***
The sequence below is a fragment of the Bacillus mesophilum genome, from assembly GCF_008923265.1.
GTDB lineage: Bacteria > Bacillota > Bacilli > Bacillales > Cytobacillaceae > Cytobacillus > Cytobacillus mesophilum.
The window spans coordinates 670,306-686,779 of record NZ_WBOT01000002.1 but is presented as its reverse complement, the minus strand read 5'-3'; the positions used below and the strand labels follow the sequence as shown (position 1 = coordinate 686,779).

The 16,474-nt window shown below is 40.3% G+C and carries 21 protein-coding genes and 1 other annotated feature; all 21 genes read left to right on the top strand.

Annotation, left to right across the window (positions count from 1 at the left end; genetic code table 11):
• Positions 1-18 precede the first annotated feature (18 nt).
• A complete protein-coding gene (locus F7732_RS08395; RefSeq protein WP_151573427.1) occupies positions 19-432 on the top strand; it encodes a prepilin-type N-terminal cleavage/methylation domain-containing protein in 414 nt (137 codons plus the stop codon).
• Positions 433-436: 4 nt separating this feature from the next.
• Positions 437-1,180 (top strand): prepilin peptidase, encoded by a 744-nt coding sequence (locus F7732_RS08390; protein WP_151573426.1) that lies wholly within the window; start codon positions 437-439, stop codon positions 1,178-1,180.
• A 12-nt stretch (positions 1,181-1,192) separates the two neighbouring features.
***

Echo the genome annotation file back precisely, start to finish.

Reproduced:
The sequence below is a fragment of the Bacillus mesophilum genome, from assembly GCF_008923265.1.
GTDB lineage: Bacteria > Bacillota > Bacilli > Bacillales > Cytobacillaceae > Cytobacillus > Cytobacillus mesophilum.
The window spans coordinates 670,306-686,779 of record NZ_WBOT01000002.1 but is presented as its reverse complement, the minus strand read 5'-3'; the positions used below and the strand labels follow the sequence as shown (position 1 = coordinate 686,779).

The 16,474-nt window shown below is 40.3% G+C and carries 21 protein-coding genes and 1 other annotated feature; all 21 genes read left to right on the top strand.

Annotation, left to right across the window (positions count from 1 at the left end; genetic code table 11):
• Positions 1-18 precede the first annotated feature (18 nt).
• A complete protein-coding gene (locus F7732_RS08395; RefSeq protein WP_151573427.1) occupies positions 19-432 on the top strand; it encodes a prepilin-type N-terminal cleavage/methylation domain-containing protein in 414 nt (137 codons plus the stop codon).
• Positions 433-436: 4 nt separating this feature from the next.
• Positions 437-1,180 (top strand): prepilin peptidase, encoded by a 744-nt coding sequence (locus F7732_RS08390; protein WP_151573426.1) that lies wholly within the window; start codon positions 437-439, stop codon positions 1,178-1,180.
• A 12-nt stretch (positions 1,181-1,192) separates the two neighbouring features.